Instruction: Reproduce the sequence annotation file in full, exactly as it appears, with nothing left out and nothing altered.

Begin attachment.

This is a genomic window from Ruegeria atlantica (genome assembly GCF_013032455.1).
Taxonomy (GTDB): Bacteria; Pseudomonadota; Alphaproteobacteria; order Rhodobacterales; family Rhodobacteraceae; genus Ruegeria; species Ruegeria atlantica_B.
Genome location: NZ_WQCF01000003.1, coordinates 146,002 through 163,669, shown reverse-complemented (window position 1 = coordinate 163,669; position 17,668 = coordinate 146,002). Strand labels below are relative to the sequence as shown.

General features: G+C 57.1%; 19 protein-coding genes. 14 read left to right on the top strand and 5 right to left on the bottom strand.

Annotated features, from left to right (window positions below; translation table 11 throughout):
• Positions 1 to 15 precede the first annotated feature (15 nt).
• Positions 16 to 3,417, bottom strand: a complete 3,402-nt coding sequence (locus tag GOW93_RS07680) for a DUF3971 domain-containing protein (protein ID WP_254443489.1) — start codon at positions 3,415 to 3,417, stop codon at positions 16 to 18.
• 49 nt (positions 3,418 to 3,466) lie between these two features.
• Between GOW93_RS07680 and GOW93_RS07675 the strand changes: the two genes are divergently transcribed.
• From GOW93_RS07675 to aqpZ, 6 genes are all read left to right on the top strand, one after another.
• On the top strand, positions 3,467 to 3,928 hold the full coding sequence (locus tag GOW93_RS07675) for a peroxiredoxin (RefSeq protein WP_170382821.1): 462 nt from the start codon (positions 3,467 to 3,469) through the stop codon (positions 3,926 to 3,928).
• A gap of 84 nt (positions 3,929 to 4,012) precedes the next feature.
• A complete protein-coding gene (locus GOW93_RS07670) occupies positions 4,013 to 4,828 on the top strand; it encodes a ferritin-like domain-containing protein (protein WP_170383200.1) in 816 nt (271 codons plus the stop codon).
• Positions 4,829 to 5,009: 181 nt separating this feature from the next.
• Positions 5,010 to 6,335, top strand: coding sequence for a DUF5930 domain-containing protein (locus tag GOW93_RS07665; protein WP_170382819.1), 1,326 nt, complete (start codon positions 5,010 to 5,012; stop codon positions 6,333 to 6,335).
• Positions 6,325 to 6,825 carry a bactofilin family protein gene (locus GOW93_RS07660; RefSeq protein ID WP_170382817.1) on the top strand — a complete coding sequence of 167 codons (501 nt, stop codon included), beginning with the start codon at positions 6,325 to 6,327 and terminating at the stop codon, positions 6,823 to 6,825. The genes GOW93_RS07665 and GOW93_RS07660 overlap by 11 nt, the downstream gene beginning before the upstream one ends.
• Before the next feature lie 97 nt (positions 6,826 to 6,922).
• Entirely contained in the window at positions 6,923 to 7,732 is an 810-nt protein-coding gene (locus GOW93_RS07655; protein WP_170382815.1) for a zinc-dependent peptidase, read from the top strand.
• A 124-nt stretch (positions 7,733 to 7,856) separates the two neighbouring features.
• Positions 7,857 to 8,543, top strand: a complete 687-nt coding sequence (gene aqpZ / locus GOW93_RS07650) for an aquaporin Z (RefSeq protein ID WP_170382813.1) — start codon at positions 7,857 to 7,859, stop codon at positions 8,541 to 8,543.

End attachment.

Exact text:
This is a genomic window from Ruegeria atlantica (genome assembly GCF_013032455.1).
Taxonomy (GTDB): Bacteria; Pseudomonadota; Alphaproteobacteria; order Rhodobacterales; family Rhodobacteraceae; genus Ruegeria; species Ruegeria atlantica_B.
Genome location: NZ_WQCF01000003.1, coordinates 146,002 through 163,669, shown reverse-complemented (window position 1 = coordinate 163,669; position 17,668 = coordinate 146,002). Strand labels below are relative to the sequence as shown.

General features: G+C 57.1%; 19 protein-coding genes. 14 read left to right on the top strand and 5 right to left on the bottom strand.

Annotated features, from left to right (window positions below; translation table 11 throughout):
• Positions 1 to 15 precede the first annotated feature (15 nt).
• Positions 16 to 3,417, bottom strand: a complete 3,402-nt coding sequence (locus tag GOW93_RS07680) for a DUF3971 domain-containing protein (protein ID WP_254443489.1) — start codon at positions 3,415 to 3,417, stop codon at positions 16 to 18.
• 49 nt (positions 3,418 to 3,466) lie between these two features.
• Between GOW93_RS07680 and GOW93_RS07675 the strand changes: the two genes are divergently transcribed.
• From GOW93_RS07675 to aqpZ, 6 genes are all read left to right on the top strand, one after another.
• On the top strand, positions 3,467 to 3,928 hold the full coding sequence (locus tag GOW93_RS07675) for a peroxiredoxin (RefSeq protein WP_170382821.1): 462 nt from the start codon (positions 3,467 to 3,469) through the stop codon (positions 3,926 to 3,928).
• A gap of 84 nt (positions 3,929 to 4,012) precedes the next feature.
• A complete protein-coding gene (locus GOW93_RS07670) occupies positions 4,013 to 4,828 on the top strand; it encodes a ferritin-like domain-containing protein (protein WP_170383200.1) in 816 nt (271 codons plus the stop codon).
• Positions 4,829 to 5,009: 181 nt separating this feature from the next.
• Positions 5,010 to 6,335, top strand: coding sequence for a DUF5930 domain-containing protein (locus tag GOW93_RS07665; protein WP_170382819.1), 1,326 nt, complete (start codon positions 5,010 to 5,012; stop codon positions 6,333 to 6,335).
• Positions 6,325 to 6,825 carry a bactofilin family protein gene (locus GOW93_RS07660; RefSeq protein ID WP_170382817.1) on the top strand — a complete coding sequence of 167 codons (501 nt, stop codon included), beginning with the start codon at positions 6,325 to 6,327 and terminating at the stop codon, positions 6,823 to 6,825. The genes GOW93_RS07665 and GOW93_RS07660 overlap by 11 nt, the downstream gene beginning before the upstream one ends.
• Before the next feature lie 97 nt (positions 6,826 to 6,922).
• Entirely contained in the window at positions 6,923 to 7,732 is an 810-nt protein-coding gene (locus GOW93_RS07655; protein WP_170382815.1) for a zinc-dependent peptidase, read from the top strand.
• A 124-nt stretch (positions 7,733 to 7,856) separates the two neighbouring features.
• Positions 7,857 to 8,543, top strand: a complete 687-nt coding sequence (gene aqpZ / locus GOW93_RS07650) for an aquaporin Z (RefSeq protein ID WP_170382813.1) — start codon at positions 7,857 to 7,859, stop codon at positions 8,541 to 8,543.